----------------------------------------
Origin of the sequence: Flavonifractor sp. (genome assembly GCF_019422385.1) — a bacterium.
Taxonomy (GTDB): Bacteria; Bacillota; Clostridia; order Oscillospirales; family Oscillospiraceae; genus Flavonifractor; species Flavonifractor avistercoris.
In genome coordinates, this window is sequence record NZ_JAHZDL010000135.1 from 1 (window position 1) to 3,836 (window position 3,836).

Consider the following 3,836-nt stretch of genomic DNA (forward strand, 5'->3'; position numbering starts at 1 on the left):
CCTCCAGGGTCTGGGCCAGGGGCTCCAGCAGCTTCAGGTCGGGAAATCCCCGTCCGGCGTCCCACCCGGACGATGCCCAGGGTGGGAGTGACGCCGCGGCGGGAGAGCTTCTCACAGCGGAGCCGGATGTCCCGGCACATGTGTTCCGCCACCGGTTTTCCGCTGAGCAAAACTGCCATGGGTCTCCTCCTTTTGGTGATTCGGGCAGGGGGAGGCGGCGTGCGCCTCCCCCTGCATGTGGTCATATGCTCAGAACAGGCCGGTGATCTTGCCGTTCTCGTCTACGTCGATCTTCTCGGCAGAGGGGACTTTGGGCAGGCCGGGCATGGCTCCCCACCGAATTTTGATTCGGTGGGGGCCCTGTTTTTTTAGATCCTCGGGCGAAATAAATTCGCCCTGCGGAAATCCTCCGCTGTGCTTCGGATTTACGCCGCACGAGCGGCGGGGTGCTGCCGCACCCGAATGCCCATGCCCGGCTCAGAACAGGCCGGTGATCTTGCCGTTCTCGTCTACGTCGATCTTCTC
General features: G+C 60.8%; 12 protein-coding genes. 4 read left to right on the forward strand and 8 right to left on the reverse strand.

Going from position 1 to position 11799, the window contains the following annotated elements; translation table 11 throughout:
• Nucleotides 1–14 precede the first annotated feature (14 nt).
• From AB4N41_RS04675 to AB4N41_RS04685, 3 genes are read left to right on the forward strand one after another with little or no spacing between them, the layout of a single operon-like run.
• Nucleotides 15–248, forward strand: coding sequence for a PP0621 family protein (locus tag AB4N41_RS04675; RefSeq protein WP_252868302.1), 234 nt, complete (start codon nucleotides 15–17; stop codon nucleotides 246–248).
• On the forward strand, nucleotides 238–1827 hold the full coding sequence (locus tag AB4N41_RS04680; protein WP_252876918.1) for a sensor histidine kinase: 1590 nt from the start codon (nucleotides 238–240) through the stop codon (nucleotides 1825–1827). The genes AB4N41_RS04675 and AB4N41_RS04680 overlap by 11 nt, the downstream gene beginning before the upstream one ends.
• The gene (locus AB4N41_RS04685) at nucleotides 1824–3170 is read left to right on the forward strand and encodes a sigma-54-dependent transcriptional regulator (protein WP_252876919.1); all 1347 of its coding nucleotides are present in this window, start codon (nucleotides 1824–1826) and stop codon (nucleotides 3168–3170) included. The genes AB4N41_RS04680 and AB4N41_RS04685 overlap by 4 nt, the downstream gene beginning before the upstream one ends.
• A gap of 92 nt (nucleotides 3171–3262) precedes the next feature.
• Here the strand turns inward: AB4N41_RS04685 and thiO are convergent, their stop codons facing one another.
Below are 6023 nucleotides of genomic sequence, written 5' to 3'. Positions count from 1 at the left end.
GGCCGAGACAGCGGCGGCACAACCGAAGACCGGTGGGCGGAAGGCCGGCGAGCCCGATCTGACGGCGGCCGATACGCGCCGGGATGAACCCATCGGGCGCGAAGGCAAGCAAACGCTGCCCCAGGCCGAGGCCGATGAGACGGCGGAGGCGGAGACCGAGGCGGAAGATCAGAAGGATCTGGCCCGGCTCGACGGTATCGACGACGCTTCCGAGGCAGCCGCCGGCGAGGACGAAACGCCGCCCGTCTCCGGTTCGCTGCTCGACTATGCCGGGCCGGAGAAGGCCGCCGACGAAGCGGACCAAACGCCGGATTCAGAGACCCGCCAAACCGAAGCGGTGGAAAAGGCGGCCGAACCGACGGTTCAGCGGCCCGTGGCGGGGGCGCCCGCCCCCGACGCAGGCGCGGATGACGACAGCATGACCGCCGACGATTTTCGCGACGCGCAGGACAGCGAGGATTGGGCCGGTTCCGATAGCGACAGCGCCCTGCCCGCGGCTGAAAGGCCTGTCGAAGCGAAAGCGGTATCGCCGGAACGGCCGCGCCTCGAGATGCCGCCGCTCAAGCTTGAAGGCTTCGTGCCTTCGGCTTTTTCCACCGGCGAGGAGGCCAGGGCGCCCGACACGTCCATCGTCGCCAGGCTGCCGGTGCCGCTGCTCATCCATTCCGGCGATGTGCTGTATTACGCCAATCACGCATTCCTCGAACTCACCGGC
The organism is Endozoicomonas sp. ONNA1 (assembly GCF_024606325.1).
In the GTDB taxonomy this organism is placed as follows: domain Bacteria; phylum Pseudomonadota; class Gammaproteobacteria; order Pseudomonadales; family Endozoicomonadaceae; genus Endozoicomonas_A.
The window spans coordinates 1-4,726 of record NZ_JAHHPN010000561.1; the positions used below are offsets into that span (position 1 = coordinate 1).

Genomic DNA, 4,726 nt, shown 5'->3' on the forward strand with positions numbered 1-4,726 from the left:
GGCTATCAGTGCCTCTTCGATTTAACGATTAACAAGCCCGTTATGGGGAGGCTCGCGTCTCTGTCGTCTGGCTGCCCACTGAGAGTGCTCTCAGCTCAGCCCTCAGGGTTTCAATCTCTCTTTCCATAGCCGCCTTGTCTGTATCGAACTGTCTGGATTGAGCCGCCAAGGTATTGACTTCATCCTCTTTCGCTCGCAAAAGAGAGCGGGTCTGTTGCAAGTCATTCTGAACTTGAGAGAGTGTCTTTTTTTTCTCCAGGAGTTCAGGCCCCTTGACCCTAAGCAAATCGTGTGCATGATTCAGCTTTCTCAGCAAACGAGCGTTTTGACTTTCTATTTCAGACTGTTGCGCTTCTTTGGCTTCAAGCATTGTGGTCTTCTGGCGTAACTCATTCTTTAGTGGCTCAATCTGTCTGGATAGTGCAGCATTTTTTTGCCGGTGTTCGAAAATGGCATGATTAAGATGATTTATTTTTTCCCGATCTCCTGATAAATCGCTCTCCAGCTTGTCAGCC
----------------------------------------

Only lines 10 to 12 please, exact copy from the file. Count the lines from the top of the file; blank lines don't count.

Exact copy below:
• Nucleotides 15–248, forward strand: coding sequence for a PP0621 family protein (locus tag AB4N41_RS04675; RefSeq protein WP_252868302.1), 234 nt, complete (start codon nucleotides 15–17; stop codon nucleotides 246–248).
• On the forward strand, nucleotides 238–1827 hold the full coding sequence (locus tag AB4N41_RS04680; protein WP_252876918.1) for a sensor histidine kinase: 1590 nt from the start codon (nucleotides 238–240) through the stop codon (nucleotides 1825–1827). The genes AB4N41_RS04675 and AB4N41_RS04680 overlap by 11 nt, the downstream gene beginning before the upstream one ends.
• The gene (locus AB4N41_RS04685) at nucleotides 1824–3170 is read left to right on the forward strand and encodes a sigma-54-dependent transcriptional regulator (protein WP_252876919.1); all 1347 of its coding nucleotides are present in this window, start codon (nucleotides 1824–1826) and stop codon (nucleotides 3168–3170) included. The genes AB4N41_RS04680 and AB4N41_RS04685 overlap by 4 nt, the downstream gene beginning before the upstream one ends.